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Simone Biles and the U.S. Women's Olympic Gymnastics Team Won the Gold Medal at the Team Final

Simone Biles and the U.S. Women's Olympic Gymnastics Team Won the Gold Medal at the Team Final

The 2016 Olympics women's gymnastics team final results are in, and the U.S. team takes gold in the Team Final event! They were the overwhelming favorite for first place going in, and they delivered. Led by captain Aly Raisman and armed with the power of Simone Biles, along with Gabby Douglas, Laurie Hernandez, and Madison Kocian, the ladies absolutely brought it.

The U.S. women will all go home with some shiny gold hardware, while Russia won silver and China took bronze. The final streamed online at 3 p.m. EST, but if you want to watch all the action for yourself, it’ll air during primetime at 8pm EST on NBC. Here's what happened if you want a sneak peek. Heads up: There are spoilers ahead!

First, here's a little primer on how the scores are determined

  • Team U.S.A. came to play, of course, and they had seven teams to go up against: China, Brazil, Germany, Great Britain, Russia, Japan, and the Netherlands.
  • Each team has three gymnasts compete in four events: vault, uneven bars, balance beam, and floor exercise.
  • Unlike the qualifying round, all three scores count (instead of the best three out of four), according to The New York Times.
  • The team with the highest score is awarded gold. (U-S-A! U-S-A!) 

Here's who was on deck for the four events from the U.S. squad

  • Vault: Hernandez, Raisman, Biles
  • Uneven bars: Douglas, Kocian, Biles
  • Balance beam: Raisman, Hernandez, Biles
  • Floor exercise: Hernandez, Raisman, Biles

 There were some major moments in today's events. Douglas and Kocian only competed on the uneven bars, but they both nailed it.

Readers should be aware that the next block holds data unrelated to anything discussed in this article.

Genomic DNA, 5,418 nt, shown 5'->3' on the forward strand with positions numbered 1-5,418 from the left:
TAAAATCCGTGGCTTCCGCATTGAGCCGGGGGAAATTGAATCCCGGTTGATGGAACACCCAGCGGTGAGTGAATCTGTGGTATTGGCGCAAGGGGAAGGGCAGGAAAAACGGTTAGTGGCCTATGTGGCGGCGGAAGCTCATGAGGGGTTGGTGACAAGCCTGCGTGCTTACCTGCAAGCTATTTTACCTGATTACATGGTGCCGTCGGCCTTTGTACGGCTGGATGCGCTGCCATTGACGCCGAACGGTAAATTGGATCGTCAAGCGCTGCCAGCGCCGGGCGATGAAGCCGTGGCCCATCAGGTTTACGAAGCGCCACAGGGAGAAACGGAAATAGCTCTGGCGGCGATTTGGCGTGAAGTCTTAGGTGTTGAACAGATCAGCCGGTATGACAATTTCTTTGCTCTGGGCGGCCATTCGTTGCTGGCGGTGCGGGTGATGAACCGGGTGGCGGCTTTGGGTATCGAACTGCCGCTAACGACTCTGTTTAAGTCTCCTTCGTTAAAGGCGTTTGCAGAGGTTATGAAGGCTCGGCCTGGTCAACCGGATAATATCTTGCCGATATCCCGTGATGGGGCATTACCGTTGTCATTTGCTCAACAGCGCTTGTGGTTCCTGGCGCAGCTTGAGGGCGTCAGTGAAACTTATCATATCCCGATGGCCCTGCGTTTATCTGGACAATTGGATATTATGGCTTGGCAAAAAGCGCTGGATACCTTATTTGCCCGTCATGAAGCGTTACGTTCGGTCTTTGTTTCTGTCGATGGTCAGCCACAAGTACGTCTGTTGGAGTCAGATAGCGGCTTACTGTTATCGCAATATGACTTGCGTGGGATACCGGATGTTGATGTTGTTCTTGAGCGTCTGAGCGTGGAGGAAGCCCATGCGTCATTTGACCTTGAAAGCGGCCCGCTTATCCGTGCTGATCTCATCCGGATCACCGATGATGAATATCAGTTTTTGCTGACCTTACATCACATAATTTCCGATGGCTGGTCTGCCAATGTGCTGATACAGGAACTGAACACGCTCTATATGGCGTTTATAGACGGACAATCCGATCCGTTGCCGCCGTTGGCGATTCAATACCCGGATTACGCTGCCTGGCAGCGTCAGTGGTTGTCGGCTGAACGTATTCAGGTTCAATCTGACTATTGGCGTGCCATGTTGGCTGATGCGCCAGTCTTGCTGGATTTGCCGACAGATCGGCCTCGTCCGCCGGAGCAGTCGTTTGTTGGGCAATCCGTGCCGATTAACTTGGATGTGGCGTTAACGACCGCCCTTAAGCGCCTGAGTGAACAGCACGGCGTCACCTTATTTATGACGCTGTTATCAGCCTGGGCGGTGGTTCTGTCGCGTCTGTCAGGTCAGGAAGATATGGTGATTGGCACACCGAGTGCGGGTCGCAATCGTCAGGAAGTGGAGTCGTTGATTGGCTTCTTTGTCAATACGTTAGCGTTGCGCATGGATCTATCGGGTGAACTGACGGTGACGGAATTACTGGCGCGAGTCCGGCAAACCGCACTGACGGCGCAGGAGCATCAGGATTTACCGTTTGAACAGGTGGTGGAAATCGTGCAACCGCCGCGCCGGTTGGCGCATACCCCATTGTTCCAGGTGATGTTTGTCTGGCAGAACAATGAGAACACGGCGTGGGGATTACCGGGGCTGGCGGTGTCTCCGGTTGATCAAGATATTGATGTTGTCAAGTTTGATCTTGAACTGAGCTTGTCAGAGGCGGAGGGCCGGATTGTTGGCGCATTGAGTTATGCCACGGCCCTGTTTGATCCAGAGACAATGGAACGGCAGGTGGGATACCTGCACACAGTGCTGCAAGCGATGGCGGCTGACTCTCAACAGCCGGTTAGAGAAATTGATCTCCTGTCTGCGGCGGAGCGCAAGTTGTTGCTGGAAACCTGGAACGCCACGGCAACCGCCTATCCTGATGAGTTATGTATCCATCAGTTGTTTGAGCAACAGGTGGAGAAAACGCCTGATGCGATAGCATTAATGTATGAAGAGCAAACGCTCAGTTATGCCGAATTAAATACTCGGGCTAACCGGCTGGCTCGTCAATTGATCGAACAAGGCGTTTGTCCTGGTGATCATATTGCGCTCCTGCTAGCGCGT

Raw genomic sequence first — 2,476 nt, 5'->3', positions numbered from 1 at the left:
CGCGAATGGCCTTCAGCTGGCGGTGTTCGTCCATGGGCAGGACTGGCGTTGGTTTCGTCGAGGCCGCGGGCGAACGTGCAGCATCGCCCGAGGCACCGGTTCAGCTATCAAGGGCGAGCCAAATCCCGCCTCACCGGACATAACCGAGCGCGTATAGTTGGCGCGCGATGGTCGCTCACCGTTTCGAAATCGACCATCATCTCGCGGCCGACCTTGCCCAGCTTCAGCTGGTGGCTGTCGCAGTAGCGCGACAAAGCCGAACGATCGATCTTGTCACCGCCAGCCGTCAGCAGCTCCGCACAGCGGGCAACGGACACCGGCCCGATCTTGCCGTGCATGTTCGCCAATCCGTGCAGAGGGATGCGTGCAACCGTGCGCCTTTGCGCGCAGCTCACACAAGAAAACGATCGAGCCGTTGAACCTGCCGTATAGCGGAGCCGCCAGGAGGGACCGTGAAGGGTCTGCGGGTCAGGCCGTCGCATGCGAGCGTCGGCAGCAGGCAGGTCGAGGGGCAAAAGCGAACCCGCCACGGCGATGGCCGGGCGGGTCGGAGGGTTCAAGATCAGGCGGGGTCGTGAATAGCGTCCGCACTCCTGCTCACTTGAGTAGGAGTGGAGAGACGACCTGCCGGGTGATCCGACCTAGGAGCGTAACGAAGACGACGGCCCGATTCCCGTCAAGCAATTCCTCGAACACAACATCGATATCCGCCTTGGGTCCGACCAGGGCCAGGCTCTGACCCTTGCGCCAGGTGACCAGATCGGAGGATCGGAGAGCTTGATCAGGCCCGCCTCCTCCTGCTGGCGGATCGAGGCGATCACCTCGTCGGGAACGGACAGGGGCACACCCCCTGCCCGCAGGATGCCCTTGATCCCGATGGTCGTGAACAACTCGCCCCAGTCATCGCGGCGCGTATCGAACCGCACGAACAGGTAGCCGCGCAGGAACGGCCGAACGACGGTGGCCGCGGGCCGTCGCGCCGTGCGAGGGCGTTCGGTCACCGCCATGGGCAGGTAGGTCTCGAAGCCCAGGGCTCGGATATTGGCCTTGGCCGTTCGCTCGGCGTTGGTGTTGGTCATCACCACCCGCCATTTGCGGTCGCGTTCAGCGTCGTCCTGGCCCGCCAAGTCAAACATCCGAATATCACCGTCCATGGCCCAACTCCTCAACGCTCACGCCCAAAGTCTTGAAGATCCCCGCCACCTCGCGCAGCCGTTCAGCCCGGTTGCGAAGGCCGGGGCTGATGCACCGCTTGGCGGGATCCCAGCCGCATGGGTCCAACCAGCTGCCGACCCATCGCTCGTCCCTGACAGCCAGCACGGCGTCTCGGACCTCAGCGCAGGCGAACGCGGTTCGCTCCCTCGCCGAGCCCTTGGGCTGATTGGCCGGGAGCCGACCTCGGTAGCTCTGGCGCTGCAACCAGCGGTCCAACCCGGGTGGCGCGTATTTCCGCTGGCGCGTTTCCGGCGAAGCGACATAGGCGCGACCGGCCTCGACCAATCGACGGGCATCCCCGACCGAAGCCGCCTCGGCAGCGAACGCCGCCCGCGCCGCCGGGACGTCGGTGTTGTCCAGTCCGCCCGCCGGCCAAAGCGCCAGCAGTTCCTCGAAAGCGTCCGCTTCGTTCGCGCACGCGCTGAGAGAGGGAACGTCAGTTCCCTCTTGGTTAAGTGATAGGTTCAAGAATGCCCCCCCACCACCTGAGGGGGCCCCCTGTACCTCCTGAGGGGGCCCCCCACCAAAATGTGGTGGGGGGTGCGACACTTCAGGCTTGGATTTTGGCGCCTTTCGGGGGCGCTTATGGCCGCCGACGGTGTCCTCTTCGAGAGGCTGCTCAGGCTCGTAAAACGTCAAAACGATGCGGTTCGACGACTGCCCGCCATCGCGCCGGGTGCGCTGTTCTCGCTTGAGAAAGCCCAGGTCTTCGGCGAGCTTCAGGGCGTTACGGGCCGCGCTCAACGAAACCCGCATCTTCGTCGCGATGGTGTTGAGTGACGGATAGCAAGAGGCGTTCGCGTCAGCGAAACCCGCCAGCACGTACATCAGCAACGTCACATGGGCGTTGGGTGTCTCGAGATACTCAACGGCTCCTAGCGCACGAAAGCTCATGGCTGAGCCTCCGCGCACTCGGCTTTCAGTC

Douglas came through for Team USA on her uneven bars routine, dismounting with a double layout and earning her a 15.766. Kocian also killed her routine, flipping her way to a 15.933, the highest score of the Games so far according to commentators. Even though both ladies were only in one event, their strong performances made a big difference for their team as a whole.

And Hernandez, Raisman, and Biles absolutely crushed it on the floor exercise.

Laurie Hernandez’ energetic, gravity-defying routine involved a double layout and, according to a commentator, a front double full with a front tuck (!!!) came complete with a sassy hand flip in the air at the end. Raisman won gold on the floor exercise in 2012, and now we remember why — it was pretty much ***flawless. I heard "double Arabian punch front layout with a double pike Arabian," and it looked even more impressive than it sounds. And Biles' Latin-inspired routine obviously incorporated her signature move, The Biles — it was the best floor score of the competition.

After their big win was official, the ladies finally announced their team name.

When Biles’ score for the floor exercise was announced, sealing the deal and earning them the gold medal, the ladies huddled up and yelled their team name, which was a secret until now — the Final Five. Don’t worry, you’ll still get more gymnastics in the 2020 Summer Olympics, but due to a rule change the women’s team will only have four members instead of five.

Team U.S.A. came in first place by more than eight points — which is an insane margin for gymnastics.

The final score for the Final Five comes out to 184.897, which is 8.209 points higher than Russia, who will take home the silver medal. For comparison, that’s only .685 ahead of bronze medal-winning China, and 4.601 than Brazil, who came in last out of the eight teams. No surprise, though — they made the final with a score of 185.23 at the qualifying round, a whopping 10 points ahead of the second highest score (China). Winning a gold medal at the Olympics? Amazing. Winning a gold medal by that much? Almost unbelievable.

Congrats, team U.S.A.!

More From Self:
• Simone Biles And The U.S. Women’s Gymnastics Team Make Their Spectacular Olympic Debut
• This Is What Olympic Gymnast Gabby Douglas Eats In A Day
• Aly Raisman’s Nervous Parents Are The Best And Squirmiest Addition To Her Olympic Routines

• Watch 41-Year-Old Gymnast Oksana Chusovitina Slay At The 2016 Olympics Vault Competition

Photo Credit: Getty Images